Kenya seizes ivory worth 1.16 mln USD in Mombasa

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Kenyan authorities on Tuesday evening seized 638 pieces of ivory worth 1.16 million U.S. dollars at the Port of Mombasa as poachers intensify illegal activities on the wildlife.

Kenya Revenue Authority (KRA) Head of Operations at Port of Mombasa Gitau Gitau said the 638 pieces of ivory were seized in a 20 feet container disguised as decorating stones and were destined for Indonesia from Tanzania.

"We got an alert about the consignment from the head office in Nairobi and upon offloading and opening the container, we recovered the ivory that was disguised as decoration stones," Gitau told journalists on Tuesday evening.

Rampant poaching is continuing despite Kenya Wildlife Services (KWS) introducing the Canine Unit with sniffer dogs on a 24-hour basis at the Jomo Kenyatta in Nairobi and Moi International Airport in Mombasa to detect movements of illegal ivory. The unit has since 2009 netted more than 10 tonnes of raw and worked ivory.

The KWS has expressed fears that the scenes of the 1970s and 1980s when poaching was a serious menace, and contributed to the depletion of wildlife including elephants, lions and rhinos are back, are threatening many years of conservation efforts and animal populations that had started to balloon.

The conservationists have also decried the entry of organized crime syndicates into the illegal wildlife trade, most notably of rhino horn and elephant ivory, which they said, has created a crisis situation in many African countries.

These syndicates, they said, have employed cutting-edge technologies and sophisticated methods to poach, then illegally traffic, wildlife parts off the continent, making wildlife protection difficult, dangerous, and expensive.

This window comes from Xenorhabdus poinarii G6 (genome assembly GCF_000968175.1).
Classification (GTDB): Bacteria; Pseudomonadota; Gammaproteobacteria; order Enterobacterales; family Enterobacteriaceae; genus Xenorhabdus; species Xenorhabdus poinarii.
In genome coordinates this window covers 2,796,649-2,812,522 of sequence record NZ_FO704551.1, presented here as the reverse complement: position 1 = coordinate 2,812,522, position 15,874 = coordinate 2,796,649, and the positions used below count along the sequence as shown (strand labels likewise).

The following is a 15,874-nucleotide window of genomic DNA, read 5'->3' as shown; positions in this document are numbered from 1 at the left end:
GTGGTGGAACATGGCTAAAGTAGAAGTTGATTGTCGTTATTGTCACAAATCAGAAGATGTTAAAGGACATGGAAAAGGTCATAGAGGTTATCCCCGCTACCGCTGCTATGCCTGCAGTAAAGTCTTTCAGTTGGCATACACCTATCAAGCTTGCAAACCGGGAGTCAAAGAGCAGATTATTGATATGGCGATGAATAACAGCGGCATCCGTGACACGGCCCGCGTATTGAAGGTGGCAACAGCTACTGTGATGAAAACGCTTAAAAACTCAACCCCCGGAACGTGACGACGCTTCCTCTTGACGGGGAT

The latest poaching incident saw an entire family of 12 elephants speared to death by poachers at Tsavo East National Park.

Speaking in Mombasa, Gitau said the container was to be loaded to MV Lalabahabur Shastri when official intercepted it at the container verification area of the port by Kenya Revenue Authority (KRA) police.

According to police and custom officials it was a fraud consignment and they were using fake KRA and Kenya Ports Authority (KPA) documents upon verification.

"We are zeroing on the exporter who is engaging in the illegal poaching trade," Gitau said.

KRA announced that the same consignee of the ivory, PT Kundur Prima Karya Komp managed to traffic another consignment of ivory through the port but was later seized in Hong Kong's port last month.

The more than a tonne of ivory worth about 1.4 million dollars was a shipment from the Mombasa Port.

The shipping container contained 779 pieces of ivory weighing 1, 323 kg that arrived at Hong Kong's port from Kenya after passing through Malaysia.


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